By Jonathan Power
To its credit the Soviet Union and its successor state, Russia, has long supported UN peacekeeping, a practice that originated in 1960 in the time of UN Secretary-General, Dag Hammarskjold, who evolved the concept during the great Congolese civil war when it was in danger of becoming a Cold War flashpoint.
But what Russia has never contemplated is UN troops in its own backyard. “Summoning the UN deep into Russia’s historical space is a serious step”, Dmitri Trenin, head of the Moscow Carnegie Centre, told The Economist recently.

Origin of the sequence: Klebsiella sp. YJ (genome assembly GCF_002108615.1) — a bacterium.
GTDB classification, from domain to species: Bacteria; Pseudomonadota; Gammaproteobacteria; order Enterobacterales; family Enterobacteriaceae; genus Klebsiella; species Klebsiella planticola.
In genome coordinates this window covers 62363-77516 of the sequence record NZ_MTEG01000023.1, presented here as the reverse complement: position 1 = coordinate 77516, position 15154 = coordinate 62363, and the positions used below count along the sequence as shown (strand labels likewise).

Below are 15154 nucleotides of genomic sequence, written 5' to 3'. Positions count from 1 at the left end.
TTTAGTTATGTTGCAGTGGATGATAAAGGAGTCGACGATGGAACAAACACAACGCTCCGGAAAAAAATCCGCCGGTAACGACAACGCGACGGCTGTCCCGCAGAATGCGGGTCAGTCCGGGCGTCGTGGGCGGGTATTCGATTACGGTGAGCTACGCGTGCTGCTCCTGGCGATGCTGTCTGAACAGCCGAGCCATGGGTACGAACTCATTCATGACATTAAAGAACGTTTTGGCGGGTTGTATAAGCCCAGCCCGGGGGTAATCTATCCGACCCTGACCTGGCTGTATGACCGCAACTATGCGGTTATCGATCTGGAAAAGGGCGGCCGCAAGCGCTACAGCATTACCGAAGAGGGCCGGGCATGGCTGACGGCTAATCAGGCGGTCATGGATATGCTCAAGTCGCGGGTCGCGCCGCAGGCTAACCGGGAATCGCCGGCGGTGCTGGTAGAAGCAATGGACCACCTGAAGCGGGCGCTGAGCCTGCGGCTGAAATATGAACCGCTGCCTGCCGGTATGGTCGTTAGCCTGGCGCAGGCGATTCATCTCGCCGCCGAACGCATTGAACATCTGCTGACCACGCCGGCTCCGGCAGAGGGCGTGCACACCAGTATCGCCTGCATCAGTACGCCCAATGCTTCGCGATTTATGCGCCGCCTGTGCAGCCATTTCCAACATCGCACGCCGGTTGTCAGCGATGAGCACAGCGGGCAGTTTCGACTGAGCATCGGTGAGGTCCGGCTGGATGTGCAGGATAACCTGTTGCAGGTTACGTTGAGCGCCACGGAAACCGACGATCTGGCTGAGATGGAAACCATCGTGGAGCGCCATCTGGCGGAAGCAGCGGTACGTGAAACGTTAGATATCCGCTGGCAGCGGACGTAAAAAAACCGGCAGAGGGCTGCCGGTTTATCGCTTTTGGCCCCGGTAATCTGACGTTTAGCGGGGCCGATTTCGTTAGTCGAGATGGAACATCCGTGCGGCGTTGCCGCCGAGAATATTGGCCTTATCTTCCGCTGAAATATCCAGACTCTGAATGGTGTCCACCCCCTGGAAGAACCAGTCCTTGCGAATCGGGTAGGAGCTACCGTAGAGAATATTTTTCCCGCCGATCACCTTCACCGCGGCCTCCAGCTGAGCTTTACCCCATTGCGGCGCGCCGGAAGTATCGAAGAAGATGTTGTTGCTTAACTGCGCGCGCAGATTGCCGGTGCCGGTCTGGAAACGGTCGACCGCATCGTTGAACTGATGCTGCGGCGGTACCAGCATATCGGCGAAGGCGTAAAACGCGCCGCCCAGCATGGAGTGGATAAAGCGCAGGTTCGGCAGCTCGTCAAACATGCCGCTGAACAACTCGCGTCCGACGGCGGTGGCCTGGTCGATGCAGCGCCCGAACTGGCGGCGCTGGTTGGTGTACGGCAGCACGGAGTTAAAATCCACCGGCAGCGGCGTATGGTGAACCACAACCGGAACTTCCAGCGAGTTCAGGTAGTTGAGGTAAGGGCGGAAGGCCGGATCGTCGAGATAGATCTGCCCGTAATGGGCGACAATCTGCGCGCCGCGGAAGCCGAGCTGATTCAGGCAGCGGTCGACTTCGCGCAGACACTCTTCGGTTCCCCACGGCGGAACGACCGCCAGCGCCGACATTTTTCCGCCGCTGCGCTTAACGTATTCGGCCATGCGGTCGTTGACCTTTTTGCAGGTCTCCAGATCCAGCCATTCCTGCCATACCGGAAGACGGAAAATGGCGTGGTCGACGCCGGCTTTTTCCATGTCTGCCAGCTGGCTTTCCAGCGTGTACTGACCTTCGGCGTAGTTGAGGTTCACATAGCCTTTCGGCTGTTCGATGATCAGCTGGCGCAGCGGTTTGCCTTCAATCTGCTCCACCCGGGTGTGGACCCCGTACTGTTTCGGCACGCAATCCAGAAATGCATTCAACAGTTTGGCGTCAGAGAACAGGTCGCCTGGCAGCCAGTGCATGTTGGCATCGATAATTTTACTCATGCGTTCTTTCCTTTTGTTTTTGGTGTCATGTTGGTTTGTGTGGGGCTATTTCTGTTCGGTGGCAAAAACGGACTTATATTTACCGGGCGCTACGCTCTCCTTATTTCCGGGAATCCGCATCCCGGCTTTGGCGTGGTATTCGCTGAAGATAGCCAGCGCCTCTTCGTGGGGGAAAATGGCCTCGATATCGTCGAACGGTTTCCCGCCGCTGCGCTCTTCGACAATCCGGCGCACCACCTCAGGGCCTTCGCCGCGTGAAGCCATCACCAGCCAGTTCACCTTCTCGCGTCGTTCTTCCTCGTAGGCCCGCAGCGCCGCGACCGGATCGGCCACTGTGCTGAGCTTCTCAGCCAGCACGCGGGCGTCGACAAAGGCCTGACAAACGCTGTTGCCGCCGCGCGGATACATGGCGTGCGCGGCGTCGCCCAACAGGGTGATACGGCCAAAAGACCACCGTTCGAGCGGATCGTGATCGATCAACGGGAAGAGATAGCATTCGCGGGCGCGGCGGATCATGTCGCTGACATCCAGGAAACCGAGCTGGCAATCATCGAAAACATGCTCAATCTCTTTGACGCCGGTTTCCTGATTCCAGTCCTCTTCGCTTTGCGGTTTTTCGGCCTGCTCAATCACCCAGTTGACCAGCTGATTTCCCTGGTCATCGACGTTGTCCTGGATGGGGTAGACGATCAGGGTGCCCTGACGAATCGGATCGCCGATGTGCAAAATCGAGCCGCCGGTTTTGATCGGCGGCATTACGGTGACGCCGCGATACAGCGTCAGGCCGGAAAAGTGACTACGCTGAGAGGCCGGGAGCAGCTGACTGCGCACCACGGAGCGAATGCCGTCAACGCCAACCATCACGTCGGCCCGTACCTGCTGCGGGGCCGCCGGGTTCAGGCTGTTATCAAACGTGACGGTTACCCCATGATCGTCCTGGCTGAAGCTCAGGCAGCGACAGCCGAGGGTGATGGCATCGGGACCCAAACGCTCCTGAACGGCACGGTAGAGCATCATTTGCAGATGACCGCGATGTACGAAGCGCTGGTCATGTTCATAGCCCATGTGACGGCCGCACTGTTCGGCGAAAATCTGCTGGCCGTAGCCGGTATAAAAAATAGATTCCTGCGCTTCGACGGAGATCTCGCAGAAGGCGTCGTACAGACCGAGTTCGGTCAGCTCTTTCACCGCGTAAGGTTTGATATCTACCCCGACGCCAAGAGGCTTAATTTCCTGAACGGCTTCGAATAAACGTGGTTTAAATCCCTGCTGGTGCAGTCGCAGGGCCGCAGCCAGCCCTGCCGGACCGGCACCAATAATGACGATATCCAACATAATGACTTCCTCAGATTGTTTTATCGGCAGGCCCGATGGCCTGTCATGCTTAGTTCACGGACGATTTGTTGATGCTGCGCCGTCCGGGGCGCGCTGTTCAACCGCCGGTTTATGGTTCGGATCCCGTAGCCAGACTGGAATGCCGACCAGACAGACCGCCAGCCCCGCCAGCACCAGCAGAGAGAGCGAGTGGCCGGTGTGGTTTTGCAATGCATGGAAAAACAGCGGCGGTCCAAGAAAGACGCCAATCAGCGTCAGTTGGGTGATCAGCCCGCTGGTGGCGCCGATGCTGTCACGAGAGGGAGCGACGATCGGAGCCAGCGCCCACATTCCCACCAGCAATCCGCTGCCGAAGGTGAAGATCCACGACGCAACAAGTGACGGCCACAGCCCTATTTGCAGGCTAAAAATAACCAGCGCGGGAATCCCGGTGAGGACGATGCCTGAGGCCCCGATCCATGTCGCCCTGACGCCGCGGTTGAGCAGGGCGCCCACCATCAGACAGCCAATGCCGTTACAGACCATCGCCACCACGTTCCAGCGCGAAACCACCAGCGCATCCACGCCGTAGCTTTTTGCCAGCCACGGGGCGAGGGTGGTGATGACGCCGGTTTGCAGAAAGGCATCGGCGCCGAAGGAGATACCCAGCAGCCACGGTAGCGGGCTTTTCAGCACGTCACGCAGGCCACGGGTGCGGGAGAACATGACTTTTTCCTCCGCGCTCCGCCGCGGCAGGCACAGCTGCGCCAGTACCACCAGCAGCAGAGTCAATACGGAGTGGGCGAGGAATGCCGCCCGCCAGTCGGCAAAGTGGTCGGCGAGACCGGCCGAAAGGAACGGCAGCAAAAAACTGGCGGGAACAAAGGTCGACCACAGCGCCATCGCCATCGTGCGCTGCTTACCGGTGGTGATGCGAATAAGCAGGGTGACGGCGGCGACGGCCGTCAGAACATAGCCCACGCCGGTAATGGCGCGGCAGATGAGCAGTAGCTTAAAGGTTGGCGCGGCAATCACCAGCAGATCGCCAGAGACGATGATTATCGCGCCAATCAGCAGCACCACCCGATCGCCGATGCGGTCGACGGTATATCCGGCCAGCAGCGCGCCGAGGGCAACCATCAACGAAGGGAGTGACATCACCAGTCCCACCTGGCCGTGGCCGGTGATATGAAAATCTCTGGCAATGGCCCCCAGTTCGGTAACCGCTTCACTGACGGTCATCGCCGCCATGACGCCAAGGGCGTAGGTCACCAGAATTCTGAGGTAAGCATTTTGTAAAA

There does seem to be a shift in Moscow’s thinking on this highly sensitive issue.
Last month President Vladimir Putin put forward a plan for the deployment of UN troops in south-eastern Ukraine. Not that he imagines their use along the Russian-Ukrainian border – that would be too much – but he wants them to divide the fighting forces inside Ukraine. Read More »